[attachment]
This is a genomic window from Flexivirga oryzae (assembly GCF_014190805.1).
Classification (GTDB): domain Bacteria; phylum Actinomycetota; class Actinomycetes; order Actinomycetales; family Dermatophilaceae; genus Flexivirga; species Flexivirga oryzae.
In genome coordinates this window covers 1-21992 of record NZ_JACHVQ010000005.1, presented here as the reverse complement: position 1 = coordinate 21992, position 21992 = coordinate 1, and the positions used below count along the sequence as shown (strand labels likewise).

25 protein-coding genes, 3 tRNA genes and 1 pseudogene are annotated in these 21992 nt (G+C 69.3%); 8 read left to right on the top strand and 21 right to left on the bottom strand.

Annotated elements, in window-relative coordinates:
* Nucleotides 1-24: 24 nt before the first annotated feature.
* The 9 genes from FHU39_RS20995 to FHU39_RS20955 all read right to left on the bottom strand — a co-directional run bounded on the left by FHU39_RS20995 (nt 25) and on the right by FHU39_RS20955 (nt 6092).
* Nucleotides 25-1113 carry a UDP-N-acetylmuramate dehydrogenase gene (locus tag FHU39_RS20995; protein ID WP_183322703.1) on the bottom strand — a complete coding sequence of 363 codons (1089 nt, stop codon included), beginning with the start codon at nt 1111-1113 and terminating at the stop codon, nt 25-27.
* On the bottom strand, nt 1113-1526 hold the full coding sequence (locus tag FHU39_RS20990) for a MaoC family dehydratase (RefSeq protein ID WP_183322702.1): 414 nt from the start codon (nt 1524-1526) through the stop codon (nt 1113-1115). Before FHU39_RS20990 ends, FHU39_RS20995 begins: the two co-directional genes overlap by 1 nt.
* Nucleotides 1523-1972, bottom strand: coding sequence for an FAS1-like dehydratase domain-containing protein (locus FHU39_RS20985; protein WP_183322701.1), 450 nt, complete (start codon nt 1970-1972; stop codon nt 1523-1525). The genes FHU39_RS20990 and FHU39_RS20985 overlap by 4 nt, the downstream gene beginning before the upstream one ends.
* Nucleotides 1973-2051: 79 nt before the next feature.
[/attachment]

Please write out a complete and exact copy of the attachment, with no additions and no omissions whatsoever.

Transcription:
This is a genomic window from Flexivirga oryzae (assembly GCF_014190805.1).
Classification (GTDB): domain Bacteria; phylum Actinomycetota; class Actinomycetes; order Actinomycetales; family Dermatophilaceae; genus Flexivirga; species Flexivirga oryzae.
In genome coordinates this window covers 1-21992 of record NZ_JACHVQ010000005.1, presented here as the reverse complement: position 1 = coordinate 21992, position 21992 = coordinate 1, and the positions used below count along the sequence as shown (strand labels likewise).

25 protein-coding genes, 3 tRNA genes and 1 pseudogene are annotated in these 21992 nt (G+C 69.3%); 8 read left to right on the top strand and 21 right to left on the bottom strand.

Annotated elements, in window-relative coordinates:
* Nucleotides 1-24: 24 nt before the first annotated feature.
* The 9 genes from FHU39_RS20995 to FHU39_RS20955 all read right to left on the bottom strand — a co-directional run bounded on the left by FHU39_RS20995 (nt 25) and on the right by FHU39_RS20955 (nt 6092).
* Nucleotides 25-1113 carry a UDP-N-acetylmuramate dehydrogenase gene (locus tag FHU39_RS20995; protein ID WP_183322703.1) on the bottom strand — a complete coding sequence of 363 codons (1089 nt, stop codon included), beginning with the start codon at nt 1111-1113 and terminating at the stop codon, nt 25-27.
* On the bottom strand, nt 1113-1526 hold the full coding sequence (locus tag FHU39_RS20990) for a MaoC family dehydratase (RefSeq protein ID WP_183322702.1): 414 nt from the start codon (nt 1524-1526) through the stop codon (nt 1113-1115). Before FHU39_RS20990 ends, FHU39_RS20995 begins: the two co-directional genes overlap by 1 nt.
* Nucleotides 1523-1972, bottom strand: coding sequence for an FAS1-like dehydratase domain-containing protein (locus FHU39_RS20985; protein WP_183322701.1), 450 nt, complete (start codon nt 1970-1972; stop codon nt 1523-1525). The genes FHU39_RS20990 and FHU39_RS20985 overlap by 4 nt, the downstream gene beginning before the upstream one ends.
* Nucleotides 1973-2051: 79 nt before the next feature.